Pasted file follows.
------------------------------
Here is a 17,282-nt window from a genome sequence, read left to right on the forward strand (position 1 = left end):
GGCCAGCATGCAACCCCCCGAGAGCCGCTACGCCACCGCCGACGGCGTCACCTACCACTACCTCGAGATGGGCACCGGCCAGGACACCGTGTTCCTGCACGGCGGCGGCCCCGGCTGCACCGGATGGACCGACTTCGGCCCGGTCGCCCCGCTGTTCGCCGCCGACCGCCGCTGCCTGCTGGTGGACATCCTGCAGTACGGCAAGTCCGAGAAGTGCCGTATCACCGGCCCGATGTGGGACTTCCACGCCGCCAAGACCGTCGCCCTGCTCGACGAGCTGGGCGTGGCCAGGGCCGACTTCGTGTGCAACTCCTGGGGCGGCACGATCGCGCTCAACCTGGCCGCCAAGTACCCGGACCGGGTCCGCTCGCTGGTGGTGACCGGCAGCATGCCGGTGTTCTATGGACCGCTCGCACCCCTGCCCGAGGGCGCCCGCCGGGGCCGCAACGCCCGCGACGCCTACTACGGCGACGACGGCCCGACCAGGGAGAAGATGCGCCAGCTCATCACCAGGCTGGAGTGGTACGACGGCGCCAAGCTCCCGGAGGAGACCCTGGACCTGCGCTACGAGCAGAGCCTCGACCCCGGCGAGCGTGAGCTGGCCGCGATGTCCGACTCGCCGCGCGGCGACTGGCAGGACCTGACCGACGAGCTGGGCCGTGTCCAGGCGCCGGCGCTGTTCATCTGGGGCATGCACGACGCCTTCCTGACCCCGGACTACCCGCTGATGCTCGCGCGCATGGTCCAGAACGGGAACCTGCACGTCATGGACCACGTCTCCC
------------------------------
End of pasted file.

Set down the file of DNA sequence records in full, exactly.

Here is a 17,282-nt window from a genome sequence, read left to right on the forward strand (position 1 = left end):
GGCCAGCATGCAACCCCCCGAGAGCCGCTACGCCACCGCCGACGGCGTCACCTACCACTACCTCGAGATGGGCACCGGCCAGGACACCGTGTTCCTGCACGGCGGCGGCCCCGGCTGCACCGGATGGACCGACTTCGGCCCGGTCGCCCCGCTGTTCGCCGCCGACCGCCGCTGCCTGCTGGTGGACATCCTGCAGTACGGCAAGTCCGAGAAGTGCCGTATCACCGGCCCGATGTGGGACTTCCACGCCGCCAAGACCGTCGCCCTGCTCGACGAGCTGGGCGTGGCCAGGGCCGACTTCGTGTGCAACTCCTGGGGCGGCACGATCGCGCTCAACCTGGCCGCCAAGTACCCGGACCGGGTCCGCTCGCTGGTGGTGACCGGCAGCATGCCGGTGTTCTATGGACCGCTCGCACCCCTGCCCGAGGGCGCCCGCCGGGGCCGCAACGCCCGCGACGCCTACTACGGCGACGACGGCCCGACCAGGGAGAAGATGCGCCAGCTCATCACCAGGCTGGAGTGGTACGACGGCGCCAAGCTCCCGGAGGAGACCCTGGACCTGCGCTACGAGCAGAGCCTCGACCCCGGCGAGCGTGAGCTGGCCGCGATGTCCGACTCGCCGCGCGGCGACTGGCAGGACCTGACCGACGAGCTGGGCCGTGTCCAGGCGCCGGCGCTGTTCATCTGGGGCATGCACGACGCCTTCCTGACCCCGGACTACCCGCTGATGCTCGCGCGCATGGTCCAGAACGGGAACCTGCACGTCATGGACCACGTCTCCC